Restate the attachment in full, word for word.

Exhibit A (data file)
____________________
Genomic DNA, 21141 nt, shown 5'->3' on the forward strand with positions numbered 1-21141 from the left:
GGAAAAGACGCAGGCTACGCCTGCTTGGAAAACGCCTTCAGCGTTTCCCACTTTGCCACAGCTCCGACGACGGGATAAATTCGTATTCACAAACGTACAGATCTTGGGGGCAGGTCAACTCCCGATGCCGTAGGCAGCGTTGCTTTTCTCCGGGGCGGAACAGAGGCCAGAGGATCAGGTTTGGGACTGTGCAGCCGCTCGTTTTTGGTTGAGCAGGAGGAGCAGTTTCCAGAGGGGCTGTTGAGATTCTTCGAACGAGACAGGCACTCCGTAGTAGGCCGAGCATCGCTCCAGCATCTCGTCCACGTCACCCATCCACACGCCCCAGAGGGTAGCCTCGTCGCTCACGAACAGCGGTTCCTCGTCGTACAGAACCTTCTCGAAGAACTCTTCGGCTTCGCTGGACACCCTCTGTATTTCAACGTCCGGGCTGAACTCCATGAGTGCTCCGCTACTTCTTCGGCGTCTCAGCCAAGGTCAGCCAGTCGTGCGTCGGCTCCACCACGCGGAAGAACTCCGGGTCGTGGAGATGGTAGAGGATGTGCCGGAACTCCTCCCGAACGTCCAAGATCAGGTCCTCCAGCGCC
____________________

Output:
Genomic DNA, 21141 nt, shown 5'->3' on the forward strand with positions numbered 1-21141 from the left:
GGAAAAGACGCAGGCTACGCCTGCTTGGAAAACGCCTTCAGCGTTTCCCACTTTGCCACAGCTCCGACGACGGGATAAATTCGTATTCACAAACGTACAGATCTTGGGGGCAGGTCAACTCCCGATGCCGTAGGCAGCGTTGCTTTTCTCCGGGGCGGAACAGAGGCCAGAGGATCAGGTTTGGGACTGTGCAGCCGCTCGTTTTTGGTTGAGCAGGAGGAGCAGTTTCCAGAGGGGCTGTTGAGATTCTTCGAACGAGACAGGCACTCCGTAGTAGGCCGAGCATCGCTCCAGCATCTCGTCCACGTCACCCATCCACACGCCCCAGAGGGTAGCCTCGTCGCTCACGAACAGCGGTTCCTCGTCGTACAGAACCTTCTCGAAGAACTCTTCGGCTTCGCTGGACACCCTCTGTATTTCAACGTCCGGGCTGAACTCCATGAGTGCTCCGCTACTTCTTCGGCGTCTCAGCCAAGGTCAGCCAGTCGTGCGTCGGCTCCACCACGCGGAAGAACTCCGGGTCGTGGAGATGGTAGAGGATGTGCCGGAACTCCTCCCGAACGTCCAAGATCAGGTCCTCCAGCGCC